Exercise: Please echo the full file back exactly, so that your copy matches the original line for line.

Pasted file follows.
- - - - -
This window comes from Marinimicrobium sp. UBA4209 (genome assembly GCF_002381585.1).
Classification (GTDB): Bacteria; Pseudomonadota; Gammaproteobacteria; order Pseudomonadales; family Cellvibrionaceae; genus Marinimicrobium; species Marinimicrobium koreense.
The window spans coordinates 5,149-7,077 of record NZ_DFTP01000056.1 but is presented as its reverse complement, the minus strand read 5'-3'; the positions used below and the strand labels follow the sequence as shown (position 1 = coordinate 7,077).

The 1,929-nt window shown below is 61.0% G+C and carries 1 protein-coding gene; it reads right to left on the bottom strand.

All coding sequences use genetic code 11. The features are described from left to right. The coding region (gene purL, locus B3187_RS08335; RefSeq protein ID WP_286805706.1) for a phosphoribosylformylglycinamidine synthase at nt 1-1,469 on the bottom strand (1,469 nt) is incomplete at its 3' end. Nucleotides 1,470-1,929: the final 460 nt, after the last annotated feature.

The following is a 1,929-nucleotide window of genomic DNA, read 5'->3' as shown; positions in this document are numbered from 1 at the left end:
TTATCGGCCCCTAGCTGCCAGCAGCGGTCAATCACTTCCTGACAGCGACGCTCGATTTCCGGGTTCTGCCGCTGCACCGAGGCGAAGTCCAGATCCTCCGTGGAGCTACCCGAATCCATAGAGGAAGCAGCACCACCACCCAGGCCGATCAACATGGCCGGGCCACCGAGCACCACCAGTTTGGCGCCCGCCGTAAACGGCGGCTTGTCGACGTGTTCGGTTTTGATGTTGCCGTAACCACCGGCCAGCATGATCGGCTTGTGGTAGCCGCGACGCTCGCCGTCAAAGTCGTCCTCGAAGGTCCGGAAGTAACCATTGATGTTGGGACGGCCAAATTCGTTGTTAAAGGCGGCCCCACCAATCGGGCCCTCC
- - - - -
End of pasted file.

This window comes from Marinimicrobium sp. UBA4209 (genome assembly GCF_002381585.1).
Classification (GTDB): Bacteria; Pseudomonadota; Gammaproteobacteria; order Pseudomonadales; family Cellvibrionaceae; genus Marinimicrobium; species Marinimicrobium koreense.
The window spans coordinates 5,149-7,077 of record NZ_DFTP01000056.1 but is presented as its reverse complement, the minus strand read 5'-3'; the positions used below and the strand labels follow the sequence as shown (position 1 = coordinate 7,077).

The 1,929-nt window shown below is 61.0% G+C and carries 1 protein-coding gene; it reads right to left on the bottom strand.

All coding sequences use genetic code 11. The features are described from left to right. The coding region (gene purL, locus B3187_RS08335; RefSeq protein ID WP_286805706.1) for a phosphoribosylformylglycinamidine synthase at nt 1-1,469 on the bottom strand (1,469 nt) is incomplete at its 3' end. Nucleotides 1,470-1,929: the final 460 nt, after the last annotated feature.

The following is a 1,929-nucleotide window of genomic DNA, read 5'->3' as shown; positions in this document are numbered from 1 at the left end:
TTATCGGCCCCTAGCTGCCAGCAGCGGTCAATCACTTCCTGACAGCGACGCTCGATTTCCGGGTTCTGCCGCTGCACCGAGGCGAAGTCCAGATCCTCCGTGGAGCTACCCGAATCCATAGAGGAAGCAGCACCACCACCCAGGCCGATCAACATGGCCGGGCCACCGAGCACCACCAGTTTGGCGCCCGCCGTAAACGGCGGCTTGTCGACGTGTTCGGTTTTGATGTTGCCGTAACCACCGGCCAGCATGATCGGCTTGTGGTAGCCGCGACGCTCGCCGTCAAAGTCGTCCTCGAAGGTCCGGAAGTAACCATTGATGTTGGGACGGCCAAATTCGTTGTTAAAGGCGGCCCCACCAATCGGGCCCTCC